The rapid development and utilization of remote patient monitoring tools in health care exposes the limitations of state licensure laws that generally require physicians to be licensed in states where their patients are located.  These laws are predicated on the physician and patient being in the same jurisdiction.  However, when using mobile-devices to actively monitor patients (such as a device sensor with 4G chipset that can directly connect to cellular networks), there is no single geographic anchor or fixed moment in time from which to define the encounter, episode or point of service.

Rather, the encounter can be viewed as more continuous and spread out over time.  Even if one can break down the services into discrete units (e.g. each instance where a physician is reading and interpreting remote monitoring data, advising the patient, or adjusting prescriptions based on such data) it will be difficult if not impossible for the physician to ensure that during each such instance the patient is physically located in a state where the physician is licensed.  While the program of care may begin on site at a medical center or physician’s office, it may continue offsite for weeks or months during which the patient may be outside the state where the physician is licensed.

Imagine a situation where a patient travels to a medical center outside of his home state to enroll in a chronic disease management program that uses remote monitoring tools.  While at the medical center, the physician establishes a remote monitoring link with the patient at the medical center that will last for six months. Then the patient leaves the medical center and travels back to his home state.  Under state licensure laws, can the physician(s) at the medical center continue to provide services to this patient during the six month period?

There are many ways in which a state might respond to this scenario and others like it.

  1. Some states may enforce the law to the letter, requiring physicians to keep track of the location of their patients, and penalizing all remote monitoring and associated activities provided to patients physically located out-of-state.  To lawfully provide remote monitoring services to out-of-state patients under these circumstances, providers would need to continuously track patients by location and provide access to practitioners who are licensed in each of the states where the remote monitoring patients may be located during the monitoring period.  Although a literal interpretation of the existing laws in many states may support such an approach, due to the increased costs and administrative complications associated with tracking patients and establishing licensed practitioners in multiple states, many providers would find this to be unworkable.  Therefore, if states take this approach to enforcement, then many providers and technology developers are likely to abandon their efforts to develop innovative remote monitoring solutions.  Perhaps, for this reason, some medical boards will be reluctant to endorse this approach.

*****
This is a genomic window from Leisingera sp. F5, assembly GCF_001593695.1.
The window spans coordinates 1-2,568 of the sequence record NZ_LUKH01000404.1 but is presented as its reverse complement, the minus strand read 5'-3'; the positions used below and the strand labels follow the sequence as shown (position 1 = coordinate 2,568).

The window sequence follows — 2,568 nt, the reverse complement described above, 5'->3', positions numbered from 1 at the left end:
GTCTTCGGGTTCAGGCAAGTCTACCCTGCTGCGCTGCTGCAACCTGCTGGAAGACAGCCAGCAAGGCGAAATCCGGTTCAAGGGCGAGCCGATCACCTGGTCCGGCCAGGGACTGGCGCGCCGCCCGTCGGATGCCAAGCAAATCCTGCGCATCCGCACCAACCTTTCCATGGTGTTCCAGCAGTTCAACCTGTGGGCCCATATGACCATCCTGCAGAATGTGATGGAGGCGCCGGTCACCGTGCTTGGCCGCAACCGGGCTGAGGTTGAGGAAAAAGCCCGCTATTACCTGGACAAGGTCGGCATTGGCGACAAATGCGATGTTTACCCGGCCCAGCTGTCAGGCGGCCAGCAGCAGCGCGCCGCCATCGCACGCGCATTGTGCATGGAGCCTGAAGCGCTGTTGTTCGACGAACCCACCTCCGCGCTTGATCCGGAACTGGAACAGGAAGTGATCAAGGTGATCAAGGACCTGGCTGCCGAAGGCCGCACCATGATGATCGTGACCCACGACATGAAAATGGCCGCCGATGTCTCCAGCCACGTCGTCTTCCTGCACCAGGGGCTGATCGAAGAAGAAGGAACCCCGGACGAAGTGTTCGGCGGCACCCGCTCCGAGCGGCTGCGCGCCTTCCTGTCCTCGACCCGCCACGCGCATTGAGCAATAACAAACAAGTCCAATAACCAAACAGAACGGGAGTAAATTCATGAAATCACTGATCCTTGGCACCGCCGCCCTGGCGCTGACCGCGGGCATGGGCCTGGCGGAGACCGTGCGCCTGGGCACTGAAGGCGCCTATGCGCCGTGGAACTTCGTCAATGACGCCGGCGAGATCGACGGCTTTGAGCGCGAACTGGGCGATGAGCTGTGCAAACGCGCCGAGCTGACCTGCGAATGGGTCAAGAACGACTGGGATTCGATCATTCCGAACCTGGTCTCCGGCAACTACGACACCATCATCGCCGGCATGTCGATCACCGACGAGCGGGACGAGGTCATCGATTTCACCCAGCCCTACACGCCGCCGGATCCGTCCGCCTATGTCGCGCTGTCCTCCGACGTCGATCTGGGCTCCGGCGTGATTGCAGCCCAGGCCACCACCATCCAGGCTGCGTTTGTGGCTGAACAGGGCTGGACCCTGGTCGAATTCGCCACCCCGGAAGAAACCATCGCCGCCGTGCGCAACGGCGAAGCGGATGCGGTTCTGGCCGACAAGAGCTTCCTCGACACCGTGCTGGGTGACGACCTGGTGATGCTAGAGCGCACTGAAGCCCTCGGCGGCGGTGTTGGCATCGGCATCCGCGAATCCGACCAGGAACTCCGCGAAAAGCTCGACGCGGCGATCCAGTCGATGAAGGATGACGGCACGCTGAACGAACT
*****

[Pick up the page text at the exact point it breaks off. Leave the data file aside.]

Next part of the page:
2. Alternatively states may view an initial (and/or follow-up) in-person encounter(s) between the physician and the patient as the only relevant “encounters” for purposes of complying with the licensure requirements.  For example, states may see such activities as an extension of the custom that has traditionally been used to justify non-routine encounters between physicians and established patients while they are traveling or temporarily residing out-of-state. What is significant here is that such an approach would be an implicit acceptance of the practice of telehealth across state lines and if this lid is opened, it would be very hard for regulators to maintain the distinction between in-state and out-of-state telehealth.
  3. Lastly, some states may recognize that licensure restrictions need to be changed and begin the process of removing certain interstate practice restrictions.  A number of ideas on state licensure reform have been proposed over the years that states can draw from: e.g. entering compact agreements with other states (similar to the Nursing Licensure Compact); creating certain exceptions for remote monitoring and other telehealth practices; or seeking a national telehealth licensure framework under federal law.  For example, just last week, Representative Thomson from California introduced a Bill in Congress that, if enacted into law, would create a federal telehealth licensure standard for treating individuals enrolled in federal health plans.

One thing we can be sure of is that as telehealth continues to advance and the physical location of the patient becomes increasingly irrelevant, pressure on states to reform licensure requirements will only intensify.

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